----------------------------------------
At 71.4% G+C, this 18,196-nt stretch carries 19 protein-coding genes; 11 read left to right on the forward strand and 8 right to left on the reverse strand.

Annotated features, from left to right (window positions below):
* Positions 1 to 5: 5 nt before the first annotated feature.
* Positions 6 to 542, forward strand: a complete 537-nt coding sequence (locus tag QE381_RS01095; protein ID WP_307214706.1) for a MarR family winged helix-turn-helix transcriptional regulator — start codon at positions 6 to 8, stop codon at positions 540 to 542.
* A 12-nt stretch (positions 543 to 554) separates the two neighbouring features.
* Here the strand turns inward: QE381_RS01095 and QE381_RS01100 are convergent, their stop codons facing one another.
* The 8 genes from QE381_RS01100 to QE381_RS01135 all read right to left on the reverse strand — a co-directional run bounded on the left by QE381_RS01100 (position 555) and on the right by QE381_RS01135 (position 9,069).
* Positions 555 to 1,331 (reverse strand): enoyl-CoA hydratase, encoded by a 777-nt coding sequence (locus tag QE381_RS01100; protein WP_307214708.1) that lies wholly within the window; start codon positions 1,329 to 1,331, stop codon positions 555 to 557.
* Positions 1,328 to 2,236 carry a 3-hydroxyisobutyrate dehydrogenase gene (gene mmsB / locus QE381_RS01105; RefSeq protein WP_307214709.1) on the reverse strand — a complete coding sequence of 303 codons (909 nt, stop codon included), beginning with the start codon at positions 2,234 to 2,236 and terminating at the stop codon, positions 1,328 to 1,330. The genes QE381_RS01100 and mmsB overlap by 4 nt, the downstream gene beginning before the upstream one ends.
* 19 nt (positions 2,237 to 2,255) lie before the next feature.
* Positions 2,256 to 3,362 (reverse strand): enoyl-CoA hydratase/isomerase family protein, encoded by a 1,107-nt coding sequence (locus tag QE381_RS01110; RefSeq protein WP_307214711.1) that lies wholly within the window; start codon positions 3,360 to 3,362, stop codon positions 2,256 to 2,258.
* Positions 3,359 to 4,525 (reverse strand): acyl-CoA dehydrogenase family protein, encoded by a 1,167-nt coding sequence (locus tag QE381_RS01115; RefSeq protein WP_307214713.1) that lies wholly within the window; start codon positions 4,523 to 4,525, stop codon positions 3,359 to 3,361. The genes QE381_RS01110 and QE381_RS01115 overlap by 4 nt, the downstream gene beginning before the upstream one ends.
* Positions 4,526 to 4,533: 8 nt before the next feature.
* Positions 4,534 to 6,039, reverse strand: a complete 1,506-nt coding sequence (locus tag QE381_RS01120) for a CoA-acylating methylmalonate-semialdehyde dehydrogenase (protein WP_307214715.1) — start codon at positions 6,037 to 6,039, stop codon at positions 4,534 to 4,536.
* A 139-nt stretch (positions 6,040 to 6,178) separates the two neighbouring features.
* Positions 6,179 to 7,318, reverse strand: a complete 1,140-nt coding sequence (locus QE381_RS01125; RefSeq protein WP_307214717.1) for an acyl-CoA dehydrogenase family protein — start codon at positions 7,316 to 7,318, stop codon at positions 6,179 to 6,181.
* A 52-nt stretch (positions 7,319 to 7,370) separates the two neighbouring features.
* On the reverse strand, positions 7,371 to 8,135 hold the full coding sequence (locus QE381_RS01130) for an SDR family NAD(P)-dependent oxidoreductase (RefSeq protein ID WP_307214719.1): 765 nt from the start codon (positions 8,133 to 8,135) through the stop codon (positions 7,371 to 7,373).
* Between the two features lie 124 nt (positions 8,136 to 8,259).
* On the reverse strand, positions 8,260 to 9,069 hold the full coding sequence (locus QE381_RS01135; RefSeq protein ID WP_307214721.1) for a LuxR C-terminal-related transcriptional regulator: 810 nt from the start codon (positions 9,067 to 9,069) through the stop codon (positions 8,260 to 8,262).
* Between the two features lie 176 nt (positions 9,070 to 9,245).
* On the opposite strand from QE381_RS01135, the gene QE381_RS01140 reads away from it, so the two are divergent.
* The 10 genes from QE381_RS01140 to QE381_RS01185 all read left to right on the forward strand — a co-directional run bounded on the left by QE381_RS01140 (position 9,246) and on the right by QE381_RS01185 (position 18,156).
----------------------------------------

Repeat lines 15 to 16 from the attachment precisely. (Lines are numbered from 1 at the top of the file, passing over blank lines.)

* A 139-nt stretch (positions 6,040 to 6,178) separates the two neighbouring features.
* Positions 6,179 to 7,318, reverse strand: a complete 1,140-nt coding sequence (locus QE381_RS01125; RefSeq protein WP_307214717.1) for an acyl-CoA dehydrogenase family protein — start codon at positions 7,316 to 7,318, stop codon at positions 6,179 to 6,181.